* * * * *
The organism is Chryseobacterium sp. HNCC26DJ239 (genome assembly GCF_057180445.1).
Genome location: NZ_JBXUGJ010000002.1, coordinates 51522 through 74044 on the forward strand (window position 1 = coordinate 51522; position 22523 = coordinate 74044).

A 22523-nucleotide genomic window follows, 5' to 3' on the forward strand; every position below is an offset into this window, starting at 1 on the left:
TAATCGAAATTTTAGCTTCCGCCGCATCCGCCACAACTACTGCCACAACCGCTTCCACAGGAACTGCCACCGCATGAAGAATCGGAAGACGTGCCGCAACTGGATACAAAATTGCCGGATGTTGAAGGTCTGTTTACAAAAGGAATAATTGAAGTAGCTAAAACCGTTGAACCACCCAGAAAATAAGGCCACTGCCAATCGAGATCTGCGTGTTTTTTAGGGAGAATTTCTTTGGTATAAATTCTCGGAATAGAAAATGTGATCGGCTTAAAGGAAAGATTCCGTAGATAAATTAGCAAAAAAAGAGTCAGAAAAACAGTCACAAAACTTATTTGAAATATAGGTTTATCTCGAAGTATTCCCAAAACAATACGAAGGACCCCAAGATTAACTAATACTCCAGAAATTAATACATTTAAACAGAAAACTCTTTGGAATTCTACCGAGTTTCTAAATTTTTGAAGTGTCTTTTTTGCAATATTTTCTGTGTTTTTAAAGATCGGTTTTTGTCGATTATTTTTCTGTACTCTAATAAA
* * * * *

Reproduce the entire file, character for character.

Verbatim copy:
The organism is Chryseobacterium sp. HNCC26DJ239 (genome assembly GCF_057180445.1).
Genome location: NZ_JBXUGJ010000002.1, coordinates 51522 through 74044 on the forward strand (window position 1 = coordinate 51522; position 22523 = coordinate 74044).

A 22523-nucleotide genomic window follows, 5' to 3' on the forward strand; every position below is an offset into this window, starting at 1 on the left:
TAATCGAAATTTTAGCTTCCGCCGCATCCGCCACAACTACTGCCACAACCGCTTCCACAGGAACTGCCACCGCATGAAGAATCGGAAGACGTGCCGCAACTGGATACAAAATTGCCGGATGTTGAAGGTCTGTTTACAAAAGGAATAATTGAAGTAGCTAAAACCGTTGAACCACCCAGAAAATAAGGCCACTGCCAATCGAGATCTGCGTGTTTTTTAGGGAGAATTTCTTTGGTATAAATTCTCGGAATAGAAAATGTGATCGGCTTAAAGGAAAGATTCCGTAGATAAATTAGCAAAAAAAGAGTCAGAAAAACAGTCACAAAACTTATTTGAAATATAGGTTTATCTCGAAGTATTCCCAAAACAATACGAAGGACCCCAAGATTAACTAATACTCCAGAAATTAATACATTTAAACAGAAAACTCTTTGGAATTCTACCGAGTTTCTAAATTTTTGAAGTGTCTTTTTTGCAATATTTTCTGTGTTTTTAAAGATCGGTTTTTGTCGATTATTTTTCTGTACTCTAATAAA